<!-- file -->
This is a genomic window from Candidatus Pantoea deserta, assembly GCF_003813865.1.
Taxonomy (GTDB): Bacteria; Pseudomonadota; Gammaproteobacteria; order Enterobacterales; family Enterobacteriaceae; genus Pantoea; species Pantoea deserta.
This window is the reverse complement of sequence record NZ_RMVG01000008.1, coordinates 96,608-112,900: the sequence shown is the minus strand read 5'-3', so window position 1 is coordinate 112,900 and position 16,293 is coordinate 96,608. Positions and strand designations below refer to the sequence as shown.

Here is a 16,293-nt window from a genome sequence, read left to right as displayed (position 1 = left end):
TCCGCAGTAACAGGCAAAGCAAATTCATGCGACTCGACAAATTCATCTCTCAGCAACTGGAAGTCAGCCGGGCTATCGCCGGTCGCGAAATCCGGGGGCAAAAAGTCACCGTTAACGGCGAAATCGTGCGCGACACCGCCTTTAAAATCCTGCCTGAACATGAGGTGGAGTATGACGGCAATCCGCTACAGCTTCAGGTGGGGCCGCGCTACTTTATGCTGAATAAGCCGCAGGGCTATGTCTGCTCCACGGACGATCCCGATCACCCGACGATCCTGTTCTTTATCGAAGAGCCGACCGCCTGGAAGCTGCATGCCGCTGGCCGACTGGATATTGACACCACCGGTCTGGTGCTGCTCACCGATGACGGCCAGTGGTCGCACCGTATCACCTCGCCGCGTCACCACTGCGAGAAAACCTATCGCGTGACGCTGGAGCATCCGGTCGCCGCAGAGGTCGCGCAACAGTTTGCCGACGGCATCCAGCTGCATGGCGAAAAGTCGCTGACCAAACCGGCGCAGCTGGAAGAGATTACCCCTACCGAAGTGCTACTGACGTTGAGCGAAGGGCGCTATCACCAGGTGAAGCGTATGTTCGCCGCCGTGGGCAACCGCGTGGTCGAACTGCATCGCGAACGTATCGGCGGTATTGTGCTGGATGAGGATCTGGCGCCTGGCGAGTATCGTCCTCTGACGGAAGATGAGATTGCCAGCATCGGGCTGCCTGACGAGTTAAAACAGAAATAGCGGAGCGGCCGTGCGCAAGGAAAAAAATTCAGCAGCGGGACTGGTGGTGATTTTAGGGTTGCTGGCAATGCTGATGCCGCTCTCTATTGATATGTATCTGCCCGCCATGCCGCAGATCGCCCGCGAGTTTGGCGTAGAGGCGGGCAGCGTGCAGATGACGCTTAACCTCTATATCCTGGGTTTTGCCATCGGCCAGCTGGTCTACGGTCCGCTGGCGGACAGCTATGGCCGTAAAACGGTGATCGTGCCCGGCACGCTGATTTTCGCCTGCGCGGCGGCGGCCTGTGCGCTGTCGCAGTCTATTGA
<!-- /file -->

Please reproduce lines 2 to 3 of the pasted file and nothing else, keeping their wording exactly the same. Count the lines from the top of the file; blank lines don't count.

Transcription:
Taxonomy (GTDB): Bacteria; Pseudomonadota; Gammaproteobacteria; order Enterobacterales; family Enterobacteriaceae; genus Pantoea; species Pantoea deserta.
This window is the reverse complement of sequence record NZ_RMVG01000008.1, coordinates 96,608-112,900: the sequence shown is the minus strand read 5'-3', so window position 1 is coordinate 112,900 and position 16,293 is coordinate 96,608. Positions and strand designations below refer to the sequence as shown.